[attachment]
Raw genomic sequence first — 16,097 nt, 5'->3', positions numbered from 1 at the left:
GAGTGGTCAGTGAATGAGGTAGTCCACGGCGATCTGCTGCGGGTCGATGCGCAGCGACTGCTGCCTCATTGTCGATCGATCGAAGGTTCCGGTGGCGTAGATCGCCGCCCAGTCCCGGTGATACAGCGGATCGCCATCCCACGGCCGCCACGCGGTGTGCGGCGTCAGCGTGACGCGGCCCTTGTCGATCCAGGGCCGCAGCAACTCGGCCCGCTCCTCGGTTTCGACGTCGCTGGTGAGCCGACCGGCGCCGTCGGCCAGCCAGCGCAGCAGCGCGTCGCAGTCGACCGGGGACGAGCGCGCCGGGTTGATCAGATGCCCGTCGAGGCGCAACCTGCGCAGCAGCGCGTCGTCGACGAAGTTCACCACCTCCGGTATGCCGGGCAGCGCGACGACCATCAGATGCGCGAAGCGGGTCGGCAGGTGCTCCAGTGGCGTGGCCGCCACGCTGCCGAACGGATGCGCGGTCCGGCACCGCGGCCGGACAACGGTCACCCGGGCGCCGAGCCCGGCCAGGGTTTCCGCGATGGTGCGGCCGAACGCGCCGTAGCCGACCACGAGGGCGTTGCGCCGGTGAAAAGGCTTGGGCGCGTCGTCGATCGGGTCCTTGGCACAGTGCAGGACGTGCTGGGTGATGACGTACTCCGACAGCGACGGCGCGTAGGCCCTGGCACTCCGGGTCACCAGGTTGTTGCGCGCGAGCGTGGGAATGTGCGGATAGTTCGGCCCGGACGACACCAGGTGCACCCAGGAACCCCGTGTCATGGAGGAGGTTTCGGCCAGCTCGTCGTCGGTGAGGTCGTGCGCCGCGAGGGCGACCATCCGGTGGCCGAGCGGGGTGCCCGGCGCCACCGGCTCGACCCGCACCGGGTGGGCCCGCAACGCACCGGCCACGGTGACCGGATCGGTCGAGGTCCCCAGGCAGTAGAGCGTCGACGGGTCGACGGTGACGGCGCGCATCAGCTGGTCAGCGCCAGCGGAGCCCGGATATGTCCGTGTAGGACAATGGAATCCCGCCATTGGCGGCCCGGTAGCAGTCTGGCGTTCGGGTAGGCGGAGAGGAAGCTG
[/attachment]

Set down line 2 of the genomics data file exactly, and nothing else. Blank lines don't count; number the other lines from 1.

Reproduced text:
GAGTGGTCAGTGAATGAGGTAGTCCACGGCGATCTGCTGCGGGTCGATGCGCAGCGACTGCTGCCTCATTGTCGATCGATCGAAGGTTCCGGTGGCGTAGATCGCCGCCCAGTCCCGGTGATACAGCGGATCGCCATCCCACGGCCGCCACGCGGTGTGCGGCGTCAGCGTGACGCGGCCCTTGTCGATCCAGGGCCGCAGCAACTCGGCCCGCTCCTCGGTTTCGACGTCGCTGGTGAGCCGACCGGCGCCGTCGGCCAGCCAGCGCAGCAGCGCGTCGCAGTCGACCGGGGACGAGCGCGCCGGGTTGATCAGATGCCCGTCGAGGCGCAACCTGCGCAGCAGCGCGTCGTCGACGAAGTTCACCACCTCCGGTATGCCGGGCAGCGCGACGACCATCAGATGCGCGAAGCGGGTCGGCAGGTGCTCCAGTGGCGTGGCCGCCACGCTGCCGAACGGATGCGCGGTCCGGCACCGCGGCCGGACAACGGTCACCCGGGCGCCGAGCCCGGCCAGGGTTTCCGCGATGGTGCGGCCGAACGCGCCGTAGCCGACCACGAGGGCGTTGCGCCGGTGAAAAGGCTTGGGCGCGTCGTCGATCGGGTCCTTGGCACAGTGCAGGACGTGCTGGGTGATGACGTACTCCGACAGCGACGGCGCGTAGGCCCTGGCACTCCGGGTCACCAGGTTGTTGCGCGCGAGCGTGGGAATGTGCGGATAGTTCGGCCCGGACGACACCAGGTGCACCCAGGAACCCCGTGTCATGGAGGAGGTTTCGGCCAGCTCGTCGTCGGTGAGGTCGTGCGCCGCGAGGGCGACCATCCGGTGGCCGAGCGGGGTGCCCGGCGCCACCGGCTCGACCCGCACCGGGTGGGCCCGCAACGCACCGGCCACGGTGACCGGATCGGTCGAGGTCCCCAGGCAGTAGAGCGTCGACGGGTCGACGGTGACGGCGCGCATCAGCTGGTCAGCGCCAGCGGAGCCCGGATATGTCCGTGTAGGACAATGGAATCCCGCCATTGGCGGCCCGGTAGCAGTCTGGCGTTCGGGTAGGCGGAGAGGAAGCTG